Overall, this winter hasn’t been a bad one here on the South Shore–right?–but it seems to be going out with hooks.
So I’ve put together a list of a few garden-related doings to get us to the end. After all, opening day at PPCG is only a little more than a month away, and then we’ll be within easy reach of peas.
Boston’s Community Garden Scene
Next week on Wednesday, February 27, the Trustees, which owns and operates the largest chunk of community gardens in Boston, is showcasing a documentary film about Boston’s community gardens at More Than Words bookstore. Pre-registration recommended. Reduced rates for members.
By the way, More Than Words is one of my favorite indoor spaces, a used bookstore run as a nonprofit, so if you’re just looking for a nice place to get out of the cold, go check it out. I don’t know their schedule this year, but in the past they’ve held big sales on/around March 17. (And while I’m on the topic of used bookstores, have you been to the Montague Bookmill in western Massachusetts? It’s a great road trip destination with a few good hiking spots nearby.)
Countertop of Greens
Grow a crop of microgreens before you need your sunny/lamp-lit spaces for seedlings. Here’s my favorite how-to video. Or sign up for Holly Hill Farm’s workshop on growing microgreens on March 9 from 1 – 3. Or buy a bunch of greens and shoots at their weekly farm stand. See their website for details; locations vary.
Do you have a little yard space? Holly Hill Farm is also hosting a workshop on building cold frames on March 9 in the morning. Email firstname.lastname@example.org for details and to register.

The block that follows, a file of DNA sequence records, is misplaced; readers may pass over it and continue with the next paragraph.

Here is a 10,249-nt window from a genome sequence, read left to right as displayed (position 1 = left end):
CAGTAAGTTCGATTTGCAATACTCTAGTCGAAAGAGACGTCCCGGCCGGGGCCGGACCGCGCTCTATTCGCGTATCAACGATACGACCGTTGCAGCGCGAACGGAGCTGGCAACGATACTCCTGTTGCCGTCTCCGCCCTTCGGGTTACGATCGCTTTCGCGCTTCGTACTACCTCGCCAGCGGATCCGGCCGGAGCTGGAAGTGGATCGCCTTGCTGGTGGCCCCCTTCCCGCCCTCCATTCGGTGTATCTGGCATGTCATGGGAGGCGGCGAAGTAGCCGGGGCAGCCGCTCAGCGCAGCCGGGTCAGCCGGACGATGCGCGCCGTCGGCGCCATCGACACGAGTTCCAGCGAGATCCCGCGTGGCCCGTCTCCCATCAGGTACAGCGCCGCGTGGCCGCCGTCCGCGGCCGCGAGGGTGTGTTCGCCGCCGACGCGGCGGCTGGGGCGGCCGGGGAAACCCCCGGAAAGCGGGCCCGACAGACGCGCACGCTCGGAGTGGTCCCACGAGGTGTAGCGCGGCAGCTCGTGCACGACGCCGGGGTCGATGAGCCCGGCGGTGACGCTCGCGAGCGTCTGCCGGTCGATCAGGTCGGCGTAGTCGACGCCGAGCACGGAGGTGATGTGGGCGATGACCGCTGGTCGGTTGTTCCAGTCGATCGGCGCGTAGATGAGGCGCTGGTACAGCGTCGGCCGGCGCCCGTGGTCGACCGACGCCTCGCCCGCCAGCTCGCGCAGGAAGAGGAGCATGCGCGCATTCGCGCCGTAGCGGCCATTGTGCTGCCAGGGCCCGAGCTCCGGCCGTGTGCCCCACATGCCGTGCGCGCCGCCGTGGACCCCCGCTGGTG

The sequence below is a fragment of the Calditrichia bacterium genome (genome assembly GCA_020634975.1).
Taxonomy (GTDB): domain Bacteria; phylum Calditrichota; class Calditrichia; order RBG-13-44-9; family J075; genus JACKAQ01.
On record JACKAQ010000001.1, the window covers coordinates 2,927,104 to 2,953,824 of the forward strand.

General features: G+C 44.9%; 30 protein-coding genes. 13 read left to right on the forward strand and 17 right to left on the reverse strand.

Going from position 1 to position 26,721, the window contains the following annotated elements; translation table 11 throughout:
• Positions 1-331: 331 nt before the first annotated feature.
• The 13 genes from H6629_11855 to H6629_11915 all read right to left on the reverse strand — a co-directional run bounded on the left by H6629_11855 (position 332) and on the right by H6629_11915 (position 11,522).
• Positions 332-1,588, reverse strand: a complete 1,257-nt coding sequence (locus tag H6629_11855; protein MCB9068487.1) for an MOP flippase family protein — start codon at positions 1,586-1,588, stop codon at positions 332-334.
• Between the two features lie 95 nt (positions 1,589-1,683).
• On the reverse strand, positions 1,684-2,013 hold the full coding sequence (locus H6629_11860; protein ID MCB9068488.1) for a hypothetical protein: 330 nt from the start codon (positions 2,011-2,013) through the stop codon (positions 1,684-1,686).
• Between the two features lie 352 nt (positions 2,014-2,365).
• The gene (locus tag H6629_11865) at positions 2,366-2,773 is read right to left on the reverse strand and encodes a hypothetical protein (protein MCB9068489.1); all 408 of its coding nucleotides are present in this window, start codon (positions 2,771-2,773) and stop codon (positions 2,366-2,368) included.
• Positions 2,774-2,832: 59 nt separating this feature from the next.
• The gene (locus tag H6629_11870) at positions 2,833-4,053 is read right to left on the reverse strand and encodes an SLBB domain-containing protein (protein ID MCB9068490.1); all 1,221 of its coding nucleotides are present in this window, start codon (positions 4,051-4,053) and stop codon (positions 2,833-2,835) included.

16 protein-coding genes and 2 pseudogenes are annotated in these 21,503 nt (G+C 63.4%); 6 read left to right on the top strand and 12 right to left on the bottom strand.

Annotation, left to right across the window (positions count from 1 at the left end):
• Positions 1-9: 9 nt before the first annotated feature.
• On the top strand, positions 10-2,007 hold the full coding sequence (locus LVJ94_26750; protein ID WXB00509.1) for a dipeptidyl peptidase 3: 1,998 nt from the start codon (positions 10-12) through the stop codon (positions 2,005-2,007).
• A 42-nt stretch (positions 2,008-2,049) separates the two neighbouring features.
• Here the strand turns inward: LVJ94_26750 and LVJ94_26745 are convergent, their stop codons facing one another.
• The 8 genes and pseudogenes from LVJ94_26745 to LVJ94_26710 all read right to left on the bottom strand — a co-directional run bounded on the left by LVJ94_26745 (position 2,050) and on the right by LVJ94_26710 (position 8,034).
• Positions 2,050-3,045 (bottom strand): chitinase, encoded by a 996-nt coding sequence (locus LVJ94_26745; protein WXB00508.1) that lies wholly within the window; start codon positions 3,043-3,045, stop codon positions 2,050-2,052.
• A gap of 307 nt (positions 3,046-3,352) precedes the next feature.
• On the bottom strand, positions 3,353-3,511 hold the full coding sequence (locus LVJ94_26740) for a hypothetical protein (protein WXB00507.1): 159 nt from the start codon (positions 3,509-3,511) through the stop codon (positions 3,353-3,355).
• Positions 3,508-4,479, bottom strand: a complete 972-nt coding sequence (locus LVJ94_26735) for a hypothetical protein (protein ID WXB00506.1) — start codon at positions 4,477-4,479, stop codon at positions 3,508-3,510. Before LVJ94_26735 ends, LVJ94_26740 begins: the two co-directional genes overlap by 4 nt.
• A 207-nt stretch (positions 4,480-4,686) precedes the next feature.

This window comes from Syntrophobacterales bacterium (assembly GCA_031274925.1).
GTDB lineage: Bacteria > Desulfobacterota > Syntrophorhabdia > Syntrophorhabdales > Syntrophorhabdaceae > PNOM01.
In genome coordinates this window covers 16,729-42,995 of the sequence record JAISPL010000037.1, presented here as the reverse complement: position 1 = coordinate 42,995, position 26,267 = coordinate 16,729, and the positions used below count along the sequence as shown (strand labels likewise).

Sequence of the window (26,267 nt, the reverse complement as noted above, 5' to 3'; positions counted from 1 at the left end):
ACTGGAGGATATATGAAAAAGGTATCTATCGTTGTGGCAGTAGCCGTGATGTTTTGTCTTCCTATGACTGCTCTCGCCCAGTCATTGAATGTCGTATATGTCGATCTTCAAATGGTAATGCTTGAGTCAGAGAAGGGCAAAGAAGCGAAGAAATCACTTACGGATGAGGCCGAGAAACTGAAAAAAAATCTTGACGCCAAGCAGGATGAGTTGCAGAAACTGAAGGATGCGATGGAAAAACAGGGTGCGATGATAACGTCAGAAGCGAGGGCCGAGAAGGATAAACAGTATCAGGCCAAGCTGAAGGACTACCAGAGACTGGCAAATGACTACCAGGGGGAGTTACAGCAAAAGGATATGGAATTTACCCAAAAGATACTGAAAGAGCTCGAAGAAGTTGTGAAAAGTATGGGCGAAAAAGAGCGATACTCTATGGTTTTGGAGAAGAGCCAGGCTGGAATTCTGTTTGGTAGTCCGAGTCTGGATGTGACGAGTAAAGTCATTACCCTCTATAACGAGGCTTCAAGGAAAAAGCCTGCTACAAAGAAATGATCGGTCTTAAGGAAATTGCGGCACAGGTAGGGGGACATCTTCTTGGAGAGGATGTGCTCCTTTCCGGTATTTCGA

A Day of Gardening How To
The 44th annual Gardeners’ Gathering is being hosted by The Trustees at Northeastern University on March 23. Free and open to everyone!
For Your Sweet Tooth, the New England Way
Brookwood Farm is holding its annual Maple Sugar Days Festival on March 23 & 24, from 10 – 4.
A Different Boston Gardening Scene
This year’s Boston Flower and Garden show runs from March 13 – 17.
Ugh, have you seen that report on declining insect populations worldwide? Planting native species can help attract and sustain beneficial insects. Author Russ Cohen presents Nibbling on Natives in Your Back Yard and Beyond. Free and open to everyone at Hingham Public Library on April 7 from 2 – 4.
Have you used Hoopla, a free source of electronic media that’s available at our public library? Hoopla currently has a surprising number of gardening books, such as Countertop Gardens, Indoor Kitchen Gardening, High Yield Vegetable Gardening, and Thrifty Gardening. Or how about Dogscaping, How Carrots Won the Trojan War, or A Woman’s Guide to Cannabis?
Braintree’s Hidden Garden Source
Go check out all of the living things growing indoors under lights at Gardin, which outgrew its location at New England Wildlife Center and moved to its current warehouse space at 137 Bay State Drive, near the Braintree high school. This place makes you want to turn your whole house into a terrarium. They have a huge array of indoor and outdoor growing supplies, some of which are hard to find elsewhere in our area, plus friendly, informed service. Matt helped me pick out a grow light for starting some microgreens and herbs on my countertop.
Plus, they have a turtle. This guy has the best turtle home ever.
Hang in there, everyone.